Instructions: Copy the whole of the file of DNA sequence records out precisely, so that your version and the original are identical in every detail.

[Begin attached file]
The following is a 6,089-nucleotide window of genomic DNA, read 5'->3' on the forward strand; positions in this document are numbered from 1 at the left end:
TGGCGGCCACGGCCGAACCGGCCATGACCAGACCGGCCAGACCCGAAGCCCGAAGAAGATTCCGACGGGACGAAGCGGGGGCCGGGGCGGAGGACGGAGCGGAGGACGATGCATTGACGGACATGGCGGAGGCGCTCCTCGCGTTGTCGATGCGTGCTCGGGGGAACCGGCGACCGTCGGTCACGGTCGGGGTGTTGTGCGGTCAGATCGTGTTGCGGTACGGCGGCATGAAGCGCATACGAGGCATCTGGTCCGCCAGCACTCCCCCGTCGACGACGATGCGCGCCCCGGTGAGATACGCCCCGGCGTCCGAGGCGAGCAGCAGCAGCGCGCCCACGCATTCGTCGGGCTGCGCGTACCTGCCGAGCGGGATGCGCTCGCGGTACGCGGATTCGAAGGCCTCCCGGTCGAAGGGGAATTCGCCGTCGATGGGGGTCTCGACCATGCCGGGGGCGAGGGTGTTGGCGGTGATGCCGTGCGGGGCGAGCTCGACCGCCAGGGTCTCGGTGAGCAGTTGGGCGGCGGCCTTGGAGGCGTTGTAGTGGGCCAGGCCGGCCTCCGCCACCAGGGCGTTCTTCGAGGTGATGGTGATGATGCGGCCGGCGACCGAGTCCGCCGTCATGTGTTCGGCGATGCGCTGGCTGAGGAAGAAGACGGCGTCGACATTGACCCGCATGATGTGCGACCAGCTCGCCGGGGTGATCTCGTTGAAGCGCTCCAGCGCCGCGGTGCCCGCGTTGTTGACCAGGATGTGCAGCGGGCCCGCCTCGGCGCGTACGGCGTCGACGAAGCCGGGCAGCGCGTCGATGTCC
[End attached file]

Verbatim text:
The following is a 6,089-nucleotide window of genomic DNA, read 5'->3' on the forward strand; positions in this document are numbered from 1 at the left end:
TGGCGGCCACGGCCGAACCGGCCATGACCAGACCGGCCAGACCCGAAGCCCGAAGAAGATTCCGACGGGACGAAGCGGGGGCCGGGGCGGAGGACGGAGCGGAGGACGATGCATTGACGGACATGGCGGAGGCGCTCCTCGCGTTGTCGATGCGTGCTCGGGGGAACCGGCGACCGTCGGTCACGGTCGGGGTGTTGTGCGGTCAGATCGTGTTGCGGTACGGCGGCATGAAGCGCATACGAGGCATCTGGTCCGCCAGCACTCCCCCGTCGACGACGATGCGCGCCCCGGTGAGATACGCCCCGGCGTCCGAGGCGAGCAGCAGCAGCGCGCCCACGCATTCGTCGGGCTGCGCGTACCTGCCGAGCGGGATGCGCTCGCGGTACGCGGATTCGAAGGCCTCCCGGTCGAAGGGGAATTCGCCGTCGATGGGGGTCTCGACCATGCCGGGGGCGAGGGTGTTGGCGGTGATGCCGTGCGGGGCGAGCTCGACCGCCAGGGTCTCGGTGAGCAGTTGGGCGGCGGCCTTGGAGGCGTTGTAGTGGGCCAGGCCGGCCTCCGCCACCAGGGCGTTCTTCGAGGTGATGGTGATGATGCGGCCGGCGACCGAGTCCGCCGTCATGTGTTCGGCGATGCGCTGGCTGAGGAAGAAGACGGCGTCGACATTGACCCGCATGATGTGCGACCAGCTCGCCGGGGTGATCTCGTTGAAGCGCTCCAGCGCCGCGGTGCCCGCGTTGTTGACCAGGATGTGCAGCGGGCCCGCCTCGGCGCGTACGGCGTCGACGAAGCCGGGCAGCGCGTCGATGTCC